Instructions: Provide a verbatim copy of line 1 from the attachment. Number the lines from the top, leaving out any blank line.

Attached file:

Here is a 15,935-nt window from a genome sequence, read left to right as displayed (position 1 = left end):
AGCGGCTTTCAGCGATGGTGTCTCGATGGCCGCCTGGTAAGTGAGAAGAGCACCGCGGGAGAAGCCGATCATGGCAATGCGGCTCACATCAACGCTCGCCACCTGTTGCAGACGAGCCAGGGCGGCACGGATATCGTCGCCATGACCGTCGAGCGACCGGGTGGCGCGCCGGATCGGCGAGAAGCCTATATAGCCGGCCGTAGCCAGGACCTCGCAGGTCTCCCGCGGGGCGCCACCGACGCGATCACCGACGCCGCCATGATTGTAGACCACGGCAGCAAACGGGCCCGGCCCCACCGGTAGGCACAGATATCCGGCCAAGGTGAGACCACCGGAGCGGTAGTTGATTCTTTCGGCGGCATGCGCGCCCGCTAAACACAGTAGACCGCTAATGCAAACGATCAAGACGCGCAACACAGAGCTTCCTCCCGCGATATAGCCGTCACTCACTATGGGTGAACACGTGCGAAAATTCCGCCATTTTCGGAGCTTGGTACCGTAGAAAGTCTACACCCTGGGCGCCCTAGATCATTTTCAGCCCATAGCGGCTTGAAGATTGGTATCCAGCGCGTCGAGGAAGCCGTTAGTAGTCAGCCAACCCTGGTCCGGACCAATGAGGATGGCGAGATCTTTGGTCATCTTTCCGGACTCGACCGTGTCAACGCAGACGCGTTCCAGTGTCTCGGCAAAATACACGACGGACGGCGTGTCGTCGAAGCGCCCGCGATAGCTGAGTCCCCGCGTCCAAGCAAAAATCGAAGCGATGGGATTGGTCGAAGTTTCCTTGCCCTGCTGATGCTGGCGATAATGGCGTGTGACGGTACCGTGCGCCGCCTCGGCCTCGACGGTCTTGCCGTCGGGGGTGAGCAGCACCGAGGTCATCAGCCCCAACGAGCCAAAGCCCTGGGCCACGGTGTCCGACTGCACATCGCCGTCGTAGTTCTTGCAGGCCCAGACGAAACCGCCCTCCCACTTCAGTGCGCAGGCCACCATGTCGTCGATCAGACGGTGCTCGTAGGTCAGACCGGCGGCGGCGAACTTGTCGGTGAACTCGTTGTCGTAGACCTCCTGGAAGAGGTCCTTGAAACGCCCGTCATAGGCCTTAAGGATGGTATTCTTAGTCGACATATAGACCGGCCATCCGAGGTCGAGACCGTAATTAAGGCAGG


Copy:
Here is a 15,935-nt window from a genome sequence, read left to right as displayed (position 1 = left end):